Enabling Hyper-V Management through DirectAccess

Lots of folks have bemoaned the fact that Hyper-V manglement through DirectAccess (DA) is (at best) inconsistent.

To understand why this is so, we have to understand a bit about how Hyper-V and DA work from a network perspective.

In order to support the bi-directional connectivity required by Hyper-V WMI usage, Installation of the Hyper-V manglement role adds three inbound firewall rules (yes; even on your Win7 laptop):

  1. Hyper-V Management Clients – WMI (Async-In)
  2. Hyper-V Management Clients – WMI (DCOM-In)
  3. Hyper-V Management Clients – WMI (TCP-In)

These rules allow inbound RPC and DCOM traffic necessary for remote manglement of Hyper-V services and usage of related guests.

The problem with these rules and DA is that:

  1. These rules block traffic that indicates NAT traversal
  2. Encapsulation of IPv6 messages within an IPv4 tunnel requires extra consideration from a client-side firewall perspective, and also from a certain perspective can be thought of as NAT technology. This should not be confused with the NAT64/DNS64 solution included with UAG DirectAccess, since NAT64/DNS64 doesn’t apply in this scenario. However, between the two ultimate endpoints, “network addresses” are most often being translated; thus, we have “Network Address Translation” in effect.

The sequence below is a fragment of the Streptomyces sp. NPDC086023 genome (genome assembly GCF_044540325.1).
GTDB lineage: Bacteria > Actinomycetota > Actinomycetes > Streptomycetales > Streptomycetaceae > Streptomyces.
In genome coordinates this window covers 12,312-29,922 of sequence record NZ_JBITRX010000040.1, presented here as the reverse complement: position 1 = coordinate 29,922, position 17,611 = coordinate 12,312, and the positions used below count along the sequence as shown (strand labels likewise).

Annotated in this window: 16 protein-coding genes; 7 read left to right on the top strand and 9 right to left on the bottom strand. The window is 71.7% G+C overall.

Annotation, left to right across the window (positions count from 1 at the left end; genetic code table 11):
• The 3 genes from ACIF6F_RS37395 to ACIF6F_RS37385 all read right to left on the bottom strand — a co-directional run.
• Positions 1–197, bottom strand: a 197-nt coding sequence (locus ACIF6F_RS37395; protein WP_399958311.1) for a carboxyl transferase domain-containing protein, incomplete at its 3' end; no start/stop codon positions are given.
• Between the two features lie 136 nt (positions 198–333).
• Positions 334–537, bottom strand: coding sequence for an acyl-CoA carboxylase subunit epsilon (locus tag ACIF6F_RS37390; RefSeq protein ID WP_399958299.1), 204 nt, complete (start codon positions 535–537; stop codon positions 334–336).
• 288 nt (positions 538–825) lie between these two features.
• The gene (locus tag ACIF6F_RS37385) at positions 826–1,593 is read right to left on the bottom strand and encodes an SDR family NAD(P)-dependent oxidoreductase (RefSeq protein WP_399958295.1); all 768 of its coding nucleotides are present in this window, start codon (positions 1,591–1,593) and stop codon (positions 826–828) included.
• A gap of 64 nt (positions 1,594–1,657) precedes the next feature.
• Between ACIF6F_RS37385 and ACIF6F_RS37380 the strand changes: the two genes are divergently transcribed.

The way to fix them so that you can manage your Hyper-V through DA is to behave like unto thusly on your remote manglement (DA) host:

1. Start | Administrative Tools | Windows Firewall with Advanced Security


2. Select Inbound Rules, and scroll down until you see the three Hyper-V rules:


3. Right-click Hyper-V Management Clients – WMI (Async-In) and select Properties


4. Click the Advanced tab (note that Edge Traversal is “blocked”)


5. Click the drop-down that indicates Block edge traversal, select Allow Edge traversal, then click OK


6. Repeat steps 3 through 5 for the remaining two Hyper-V rules.

Bear in mind that your remote Hyper-V parent still has to resolve your DA computer name to the IPv6 IP address that you’re using. This may require that you RDP to the Hyper-V host and edit the hosts file, but this doesn’t happen too often for me.  If you can ping your DA client from the Hyper-V host, name resolution isn’t the connectivity problem. You can check your DNS server on the intranet and confirm that the IPv6 address of the remote DirectAccess client is registered. If not, perform an ipconfig /registerdns on the remote DirectAccess client to register the IPv6 address.

Also, note that I described how to do this using the Windows Firewall with Advanced Security console on the DA client. If you want to enable remote management for multiple DA clients in your organization, you can use the Windows Firewall with Advanced Security snap-in in Group Policy and assign these Firewall Rules within Group Policy. This is a more scalable solution should you wish to enable Hyper-V

Let me know if this doesn’t work for you, but it’s working jes’ fine, jes’ fine for me.

Jim Harrison, Program Manager, Forefront TMG

Tom Shinder, Knowledge Engineer, ISD iX
UAG DirectAccess – Anywhere Access Group (AAG)